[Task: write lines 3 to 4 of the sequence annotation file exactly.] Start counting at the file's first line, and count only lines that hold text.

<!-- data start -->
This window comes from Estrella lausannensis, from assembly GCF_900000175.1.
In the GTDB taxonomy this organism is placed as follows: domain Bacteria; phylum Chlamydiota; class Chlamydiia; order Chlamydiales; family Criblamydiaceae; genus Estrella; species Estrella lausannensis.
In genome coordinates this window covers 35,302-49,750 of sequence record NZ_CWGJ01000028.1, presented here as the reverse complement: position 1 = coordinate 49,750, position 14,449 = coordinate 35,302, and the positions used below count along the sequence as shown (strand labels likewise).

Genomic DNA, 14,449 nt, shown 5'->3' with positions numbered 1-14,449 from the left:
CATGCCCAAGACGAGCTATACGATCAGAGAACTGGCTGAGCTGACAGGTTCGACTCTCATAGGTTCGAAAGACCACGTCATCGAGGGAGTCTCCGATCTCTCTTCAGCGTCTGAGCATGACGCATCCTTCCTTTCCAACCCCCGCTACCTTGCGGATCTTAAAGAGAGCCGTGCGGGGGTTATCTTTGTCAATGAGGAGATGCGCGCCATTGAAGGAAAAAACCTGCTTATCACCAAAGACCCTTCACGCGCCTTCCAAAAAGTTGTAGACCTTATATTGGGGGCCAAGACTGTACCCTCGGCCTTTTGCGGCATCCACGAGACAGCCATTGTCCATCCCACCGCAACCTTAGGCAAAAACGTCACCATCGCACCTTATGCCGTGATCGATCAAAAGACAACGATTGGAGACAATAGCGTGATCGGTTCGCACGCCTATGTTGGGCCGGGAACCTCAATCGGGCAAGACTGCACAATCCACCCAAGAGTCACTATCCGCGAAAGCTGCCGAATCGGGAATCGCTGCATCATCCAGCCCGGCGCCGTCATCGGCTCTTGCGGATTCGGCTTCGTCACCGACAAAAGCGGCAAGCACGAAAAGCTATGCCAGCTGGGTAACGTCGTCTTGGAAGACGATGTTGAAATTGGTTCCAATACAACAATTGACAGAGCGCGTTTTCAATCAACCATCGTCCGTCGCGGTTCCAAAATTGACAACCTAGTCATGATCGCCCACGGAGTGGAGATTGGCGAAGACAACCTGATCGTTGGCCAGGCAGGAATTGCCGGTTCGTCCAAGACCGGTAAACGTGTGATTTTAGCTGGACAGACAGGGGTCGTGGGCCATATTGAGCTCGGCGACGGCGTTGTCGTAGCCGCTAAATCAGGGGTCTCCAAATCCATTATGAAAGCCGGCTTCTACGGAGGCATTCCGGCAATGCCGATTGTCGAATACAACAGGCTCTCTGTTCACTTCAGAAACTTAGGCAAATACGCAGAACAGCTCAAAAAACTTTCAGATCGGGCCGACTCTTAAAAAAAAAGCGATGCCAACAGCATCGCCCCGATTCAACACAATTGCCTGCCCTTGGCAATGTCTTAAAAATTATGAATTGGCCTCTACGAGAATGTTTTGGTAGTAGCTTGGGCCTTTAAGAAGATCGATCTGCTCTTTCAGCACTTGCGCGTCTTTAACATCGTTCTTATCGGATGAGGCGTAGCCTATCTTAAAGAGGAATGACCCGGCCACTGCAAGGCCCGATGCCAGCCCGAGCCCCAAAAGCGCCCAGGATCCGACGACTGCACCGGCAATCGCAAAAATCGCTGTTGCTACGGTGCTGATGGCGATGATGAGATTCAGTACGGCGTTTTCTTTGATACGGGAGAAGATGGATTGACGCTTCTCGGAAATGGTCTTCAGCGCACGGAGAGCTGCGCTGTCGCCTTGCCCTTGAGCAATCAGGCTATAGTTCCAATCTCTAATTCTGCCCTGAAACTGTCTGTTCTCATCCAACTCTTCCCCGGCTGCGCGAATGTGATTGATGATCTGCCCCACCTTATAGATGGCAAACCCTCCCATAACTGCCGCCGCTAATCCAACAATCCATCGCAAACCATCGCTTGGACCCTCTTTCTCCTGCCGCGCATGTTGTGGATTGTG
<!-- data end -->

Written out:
In genome coordinates this window covers 35,302-49,750 of sequence record NZ_CWGJ01000028.1, presented here as the reverse complement: position 1 = coordinate 49,750, position 14,449 = coordinate 35,302, and the positions used below count along the sequence as shown (strand labels likewise).

Genomic DNA, 14,449 nt, shown 5'->3' with positions numbered 1-14,449 from the left: